Editor’s note: Frida Ghitis, a former CNN producer and correspondent, is a world affairs columnist. She is a weekly opinion contributor to CNN, a contributing columnist to The Washington Post and a columnist for World Politics Review. The views expressed in this commentary are her own. View more opinion on CNN.
Elon Musk, who spends much of his time on futuristic endeavors, took a step into history on Monday. With his son on his shoulders, Musk visited a somber monument to humanity’s darkest past, the remains of the Auschwitz death camp, where the Nazis killed 1.1 million people during World War II, almost 1 million of them Jews.
That put Musk, whom many have accused of promoting antisemitism on his social media platform X, formerly Twitter, at the paramount memorial to the victims of the Holocaust, itself the zenith of industrialized hatred, which killed 6 million Jews just eight decades ago.
Why did Musk go to Auschwitz?
Was the pilgrimage one of self-reflection and atonement? Despite rising antisemitism across the globe, Musk’s trip appears to have been more of a public relations move aimed at repairing his reputation and boosting a flagging business.
Assaults, vandalism, harassment and even physical attacks against Jews had been increasing for months even before the Hamas assault inside Israel on October 7 and Israel’s subsequent fierce counterattack inside Gaza.
Once the war started, Jews, regardless of their views or connections to Israel, have been targeted to a degree they had never experienced in the United States, a country that, on the surface, seemed to be mostly free of the antisemitic virus, perhaps a lasting refuge for a minority that has been persecuted elsewhere for thousands of years.
But suddenly antisemitism started coming out of the shadows on the far right and on the left.
Like in other entities where an upsurge in antisemitic activity started making headlines, Musk was taking performative action at Auschwitz. It was an effort to appear to be taking action while doing nothing.
After his visit to the death camp, Musk appeared at a conference on antisemitism in nearby Krakow, Poland. There, he defended his social media platform. X, he said, has less antisemitic content than other platforms. He gave no evidence to back that assertion up. But that, it seemed, was irrelevant.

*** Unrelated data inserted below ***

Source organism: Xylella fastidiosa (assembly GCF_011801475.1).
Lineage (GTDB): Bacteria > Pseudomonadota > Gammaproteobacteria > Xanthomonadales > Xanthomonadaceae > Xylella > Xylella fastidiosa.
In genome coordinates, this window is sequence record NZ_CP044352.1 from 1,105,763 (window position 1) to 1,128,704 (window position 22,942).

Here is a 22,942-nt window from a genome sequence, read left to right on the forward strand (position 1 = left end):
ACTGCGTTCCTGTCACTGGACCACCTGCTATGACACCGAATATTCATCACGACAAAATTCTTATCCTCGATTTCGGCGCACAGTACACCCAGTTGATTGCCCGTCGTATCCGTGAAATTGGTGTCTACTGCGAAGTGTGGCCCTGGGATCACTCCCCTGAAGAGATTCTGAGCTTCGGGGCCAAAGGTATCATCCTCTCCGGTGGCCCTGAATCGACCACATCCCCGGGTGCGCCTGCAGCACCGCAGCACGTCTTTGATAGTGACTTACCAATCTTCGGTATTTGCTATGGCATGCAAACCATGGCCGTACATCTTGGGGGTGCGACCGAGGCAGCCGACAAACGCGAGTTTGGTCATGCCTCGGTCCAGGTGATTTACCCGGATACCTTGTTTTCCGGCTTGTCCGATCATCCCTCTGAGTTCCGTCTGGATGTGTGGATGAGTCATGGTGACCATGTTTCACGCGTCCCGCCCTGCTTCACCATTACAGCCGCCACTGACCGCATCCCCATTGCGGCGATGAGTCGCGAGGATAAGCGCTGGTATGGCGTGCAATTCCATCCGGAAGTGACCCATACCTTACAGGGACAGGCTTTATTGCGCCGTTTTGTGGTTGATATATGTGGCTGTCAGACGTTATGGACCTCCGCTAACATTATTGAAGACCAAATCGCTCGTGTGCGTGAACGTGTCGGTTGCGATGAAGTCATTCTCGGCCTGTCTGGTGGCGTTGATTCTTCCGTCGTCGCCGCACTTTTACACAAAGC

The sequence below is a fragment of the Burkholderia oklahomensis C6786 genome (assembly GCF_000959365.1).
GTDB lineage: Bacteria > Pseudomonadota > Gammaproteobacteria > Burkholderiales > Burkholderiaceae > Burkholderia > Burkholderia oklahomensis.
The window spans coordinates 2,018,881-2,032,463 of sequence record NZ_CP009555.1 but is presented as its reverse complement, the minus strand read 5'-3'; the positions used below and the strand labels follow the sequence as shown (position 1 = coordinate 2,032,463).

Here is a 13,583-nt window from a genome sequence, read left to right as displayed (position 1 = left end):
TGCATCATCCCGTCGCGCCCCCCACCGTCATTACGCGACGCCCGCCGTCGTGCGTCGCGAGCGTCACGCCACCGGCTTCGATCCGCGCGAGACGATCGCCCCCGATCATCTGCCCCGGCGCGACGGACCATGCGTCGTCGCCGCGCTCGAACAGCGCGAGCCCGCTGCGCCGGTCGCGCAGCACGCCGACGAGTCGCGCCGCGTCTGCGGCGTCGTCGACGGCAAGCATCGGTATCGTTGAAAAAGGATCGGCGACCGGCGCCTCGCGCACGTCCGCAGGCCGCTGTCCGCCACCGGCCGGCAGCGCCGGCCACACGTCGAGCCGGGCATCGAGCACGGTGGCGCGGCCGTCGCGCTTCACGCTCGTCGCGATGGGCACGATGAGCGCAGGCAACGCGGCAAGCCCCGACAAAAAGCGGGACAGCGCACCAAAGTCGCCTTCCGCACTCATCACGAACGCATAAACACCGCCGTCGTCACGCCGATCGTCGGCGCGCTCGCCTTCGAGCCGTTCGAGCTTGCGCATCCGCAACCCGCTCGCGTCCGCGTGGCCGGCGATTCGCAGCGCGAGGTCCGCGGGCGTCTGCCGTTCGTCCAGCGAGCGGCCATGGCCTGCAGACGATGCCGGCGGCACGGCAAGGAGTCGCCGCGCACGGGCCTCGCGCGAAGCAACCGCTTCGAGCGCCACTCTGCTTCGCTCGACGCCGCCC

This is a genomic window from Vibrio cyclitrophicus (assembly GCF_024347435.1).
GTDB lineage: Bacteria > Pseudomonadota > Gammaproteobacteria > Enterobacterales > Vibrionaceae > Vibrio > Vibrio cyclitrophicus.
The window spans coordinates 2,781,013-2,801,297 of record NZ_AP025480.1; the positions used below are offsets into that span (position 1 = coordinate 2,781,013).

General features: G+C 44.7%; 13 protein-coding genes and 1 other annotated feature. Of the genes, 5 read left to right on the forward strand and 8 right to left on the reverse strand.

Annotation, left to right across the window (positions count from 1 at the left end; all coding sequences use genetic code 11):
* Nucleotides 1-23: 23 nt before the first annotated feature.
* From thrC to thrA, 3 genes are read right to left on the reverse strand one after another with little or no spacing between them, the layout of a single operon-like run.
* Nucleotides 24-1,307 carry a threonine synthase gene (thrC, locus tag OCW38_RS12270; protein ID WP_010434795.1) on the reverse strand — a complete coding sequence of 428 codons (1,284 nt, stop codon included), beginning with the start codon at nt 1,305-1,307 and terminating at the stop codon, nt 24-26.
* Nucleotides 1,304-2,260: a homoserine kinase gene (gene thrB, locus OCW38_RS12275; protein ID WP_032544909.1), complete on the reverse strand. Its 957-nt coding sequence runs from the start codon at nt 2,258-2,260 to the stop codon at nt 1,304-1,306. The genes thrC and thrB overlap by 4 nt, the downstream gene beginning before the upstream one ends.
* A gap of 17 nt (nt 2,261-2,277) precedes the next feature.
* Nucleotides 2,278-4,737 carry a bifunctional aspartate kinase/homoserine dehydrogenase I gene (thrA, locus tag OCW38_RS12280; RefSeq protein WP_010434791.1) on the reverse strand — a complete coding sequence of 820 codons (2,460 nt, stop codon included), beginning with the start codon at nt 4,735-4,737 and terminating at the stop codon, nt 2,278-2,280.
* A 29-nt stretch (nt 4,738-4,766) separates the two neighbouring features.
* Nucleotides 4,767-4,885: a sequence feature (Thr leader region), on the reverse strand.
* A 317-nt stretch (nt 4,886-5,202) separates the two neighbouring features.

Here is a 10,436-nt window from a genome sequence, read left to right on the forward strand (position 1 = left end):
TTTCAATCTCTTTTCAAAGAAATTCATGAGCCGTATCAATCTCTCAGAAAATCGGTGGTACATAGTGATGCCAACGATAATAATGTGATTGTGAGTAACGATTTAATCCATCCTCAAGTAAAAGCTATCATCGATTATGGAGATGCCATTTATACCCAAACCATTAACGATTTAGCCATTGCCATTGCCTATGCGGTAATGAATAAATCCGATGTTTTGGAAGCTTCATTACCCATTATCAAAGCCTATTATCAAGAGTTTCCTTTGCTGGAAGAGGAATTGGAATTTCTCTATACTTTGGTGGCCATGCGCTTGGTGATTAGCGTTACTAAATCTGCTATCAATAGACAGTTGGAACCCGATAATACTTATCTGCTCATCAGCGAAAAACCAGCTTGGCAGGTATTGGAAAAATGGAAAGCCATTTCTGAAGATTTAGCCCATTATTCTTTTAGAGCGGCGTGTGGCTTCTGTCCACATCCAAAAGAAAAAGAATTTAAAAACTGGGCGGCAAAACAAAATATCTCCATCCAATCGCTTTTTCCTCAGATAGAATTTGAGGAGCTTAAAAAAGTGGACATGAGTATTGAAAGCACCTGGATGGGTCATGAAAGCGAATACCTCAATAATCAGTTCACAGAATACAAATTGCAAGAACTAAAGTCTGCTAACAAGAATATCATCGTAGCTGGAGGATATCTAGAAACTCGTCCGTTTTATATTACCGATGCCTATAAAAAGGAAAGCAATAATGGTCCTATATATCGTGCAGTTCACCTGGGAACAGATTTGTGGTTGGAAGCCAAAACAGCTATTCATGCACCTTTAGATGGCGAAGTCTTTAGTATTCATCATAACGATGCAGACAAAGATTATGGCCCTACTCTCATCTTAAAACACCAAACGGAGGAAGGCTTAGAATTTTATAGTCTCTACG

There was nothing in his statements to suggest he will do anything about the problem.
Nothing suggests he will change the guidelines or even enforce X’s existing ones. A recent experiment by the Center for Countering Digital Hate, an internet monitoring group, found 98% of reported posts with shocking antisemitic, Islamophobic or anti-Palestinian content were left untouched. (X has rejected the center’s work as an effort to drive away advertisers and filed a lawsuit against it. The center says the lawsuit is an attempt to silence the organization.)
The moment Musk bought Twitter, reinstated suspended accounts and fired the content moderation staff, the platform exploded with hate speech, as documented by independent internet monitoring organizations. The verbal invective converged with real-world attacks on Jews, as cataloged by the Anti-Defamation League.
Musk’s own words amplified the surge of anti-Jewish conspiracy theories. When someone posted “Hitler was right,” accusing Jews of “hatred against whites,” Musk posted, “You have said the actual truth.”
He later apologized, calling the comment his “dumbest” ever. But it was hardly his first incendiary moment. Earlier Musk postings included one in which he declared that the Jewish financier George Soros “hates humanity.” It was described by Ted Deutch, head of the American Jewish Committee, as “The Protocols of the Elders of Zion for the internet age.” The Protocols is one of history’s foremost texts of antisemitic incitement.
Despite Musk apologizing for his endorsement of the “Hitler was right” post, advertisers fled X. The stampede accelerated after Media Matters said ads on X were appearing next to pro-Nazi and white supremacist posts. When Apple, Disney and IBM stopped advertising, Musk accused them of trying to blackmail him. X sued Media Matters.
To advertisers who left because of his antisemitic content, he said, “go f—k yourself.”